Matthias Nehlsen

Software, Data and Stuff

BirdWatch client using ClojureScript and Om

Back in January I wanted to try out Om:

For those of you who do not know, Om is a ClojureScript wrapper around Facebook’s ReactJS library. I have covered ReactJS on this blog a few times, for example in the post mentioned in the twitter conversation above. ClojureScript is very similar to Clojure, except that it targets the browser and not the JVM. Like Scala.js, ClojureScript is compiled into JavaScript.

Distributed Atmospheric Pressure Measurement

Later this month I will be doing a hiking tour in the Alps around the Matterhorn. I do not recall exactly why I said yes to this tour; maybe because I did not know at that point that in ten days the total ascent would be 10,500 meters (roughly 34,500 feet). But on the other hand, that’s an interesting challenge for a person with a sedentary job. Now being me, I would love to have a way to track the current altitude plus the combined ascent. GPS can help here, but the best sensor to have for this task appears to be a barometer.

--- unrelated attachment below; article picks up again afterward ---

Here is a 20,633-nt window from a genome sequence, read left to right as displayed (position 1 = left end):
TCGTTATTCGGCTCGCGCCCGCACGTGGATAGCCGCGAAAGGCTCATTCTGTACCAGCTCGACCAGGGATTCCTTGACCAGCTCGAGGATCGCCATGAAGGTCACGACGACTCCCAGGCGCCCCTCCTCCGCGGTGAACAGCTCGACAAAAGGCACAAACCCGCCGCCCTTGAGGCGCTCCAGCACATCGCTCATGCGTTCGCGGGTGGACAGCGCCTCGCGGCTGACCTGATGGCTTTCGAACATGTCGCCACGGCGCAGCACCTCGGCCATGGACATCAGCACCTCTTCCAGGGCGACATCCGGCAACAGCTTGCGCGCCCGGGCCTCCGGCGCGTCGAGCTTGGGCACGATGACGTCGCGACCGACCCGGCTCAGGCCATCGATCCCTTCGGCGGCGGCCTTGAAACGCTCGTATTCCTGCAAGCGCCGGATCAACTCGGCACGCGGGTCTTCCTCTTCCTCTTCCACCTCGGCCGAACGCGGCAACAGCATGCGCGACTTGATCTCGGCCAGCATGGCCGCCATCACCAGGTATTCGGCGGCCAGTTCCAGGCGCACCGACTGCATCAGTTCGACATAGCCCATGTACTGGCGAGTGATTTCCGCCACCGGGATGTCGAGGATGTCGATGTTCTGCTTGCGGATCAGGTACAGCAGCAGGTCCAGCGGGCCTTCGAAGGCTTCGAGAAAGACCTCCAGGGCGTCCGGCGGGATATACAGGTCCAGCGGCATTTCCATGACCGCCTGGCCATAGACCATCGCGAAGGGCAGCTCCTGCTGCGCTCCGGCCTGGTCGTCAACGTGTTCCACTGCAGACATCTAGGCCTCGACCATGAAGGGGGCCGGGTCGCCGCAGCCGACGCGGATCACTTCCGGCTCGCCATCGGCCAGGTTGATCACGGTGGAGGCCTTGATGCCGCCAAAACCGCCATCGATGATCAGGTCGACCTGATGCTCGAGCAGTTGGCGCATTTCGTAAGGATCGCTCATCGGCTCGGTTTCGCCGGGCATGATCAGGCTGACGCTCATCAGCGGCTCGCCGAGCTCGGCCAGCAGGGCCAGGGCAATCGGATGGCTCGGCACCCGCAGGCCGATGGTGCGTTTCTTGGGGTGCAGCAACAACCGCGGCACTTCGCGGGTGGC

Updated Approach

So I have been suffering a little from writer’s block recently. Well, no, that is not exactly true. The problem was not getting started with a topic but rather sticking with it and continuing to work on it. But there might be a way to get back into the rhythm and that is by finishing something smaller.

Play Framework, Server Sent Events and Internet Explorer

Next week I will be presenting at Scala Days. In my talk I will discuss how to build reactive applications with two-way (near) real-time communication, using the combination of Server Sent Events for providing clients with updates and REST calls for the backchannel. You may already be familiar with two examples of this architecture: BirdWatch and sse-chat. Now I was thinking about potential questions in the Q&A session after the talk. One potential issue that came to mind almost immediately was the support for Internet Explorer. Out of the box, IE does not support Server Sent Events. Personally, I do not care very much about IE support. I have not used it in years before I started researching for this article, and only a low single digit percentage of visitors on my blog use IE. But I understand this can be a showstopper. So if you don’t care about IE support at all, you really don’t need to read any further. Otherwise, bear with me.